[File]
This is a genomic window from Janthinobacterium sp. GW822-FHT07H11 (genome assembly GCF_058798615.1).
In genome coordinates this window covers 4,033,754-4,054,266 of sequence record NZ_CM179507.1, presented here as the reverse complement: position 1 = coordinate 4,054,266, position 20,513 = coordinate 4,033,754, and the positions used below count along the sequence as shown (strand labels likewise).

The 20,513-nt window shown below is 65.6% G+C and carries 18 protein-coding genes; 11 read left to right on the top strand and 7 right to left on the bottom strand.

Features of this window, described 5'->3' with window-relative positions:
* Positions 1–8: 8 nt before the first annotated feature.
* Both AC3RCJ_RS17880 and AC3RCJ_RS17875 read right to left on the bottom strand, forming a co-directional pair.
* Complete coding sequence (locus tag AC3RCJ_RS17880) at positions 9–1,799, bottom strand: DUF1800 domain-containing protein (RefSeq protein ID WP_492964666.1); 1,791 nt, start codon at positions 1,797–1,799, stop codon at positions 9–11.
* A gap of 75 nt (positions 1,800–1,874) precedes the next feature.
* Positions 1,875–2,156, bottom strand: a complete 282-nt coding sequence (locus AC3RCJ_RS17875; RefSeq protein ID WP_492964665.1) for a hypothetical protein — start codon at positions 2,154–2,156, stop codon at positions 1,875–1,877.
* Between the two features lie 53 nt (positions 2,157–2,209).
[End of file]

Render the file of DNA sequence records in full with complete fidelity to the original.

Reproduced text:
This is a genomic window from Janthinobacterium sp. GW822-FHT07H11 (genome assembly GCF_058798615.1).
In genome coordinates this window covers 4,033,754-4,054,266 of sequence record NZ_CM179507.1, presented here as the reverse complement: position 1 = coordinate 4,054,266, position 20,513 = coordinate 4,033,754, and the positions used below count along the sequence as shown (strand labels likewise).

The 20,513-nt window shown below is 65.6% G+C and carries 18 protein-coding genes; 11 read left to right on the top strand and 7 right to left on the bottom strand.

Features of this window, described 5'->3' with window-relative positions:
* Positions 1–8: 8 nt before the first annotated feature.
* Both AC3RCJ_RS17880 and AC3RCJ_RS17875 read right to left on the bottom strand, forming a co-directional pair.
* Complete coding sequence (locus tag AC3RCJ_RS17880) at positions 9–1,799, bottom strand: DUF1800 domain-containing protein (RefSeq protein ID WP_492964666.1); 1,791 nt, start codon at positions 1,797–1,799, stop codon at positions 9–11.
* A gap of 75 nt (positions 1,800–1,874) precedes the next feature.
* Positions 1,875–2,156, bottom strand: a complete 282-nt coding sequence (locus AC3RCJ_RS17875; RefSeq protein ID WP_492964665.1) for a hypothetical protein — start codon at positions 2,154–2,156, stop codon at positions 1,875–1,877.
* Between the two features lie 53 nt (positions 2,157–2,209).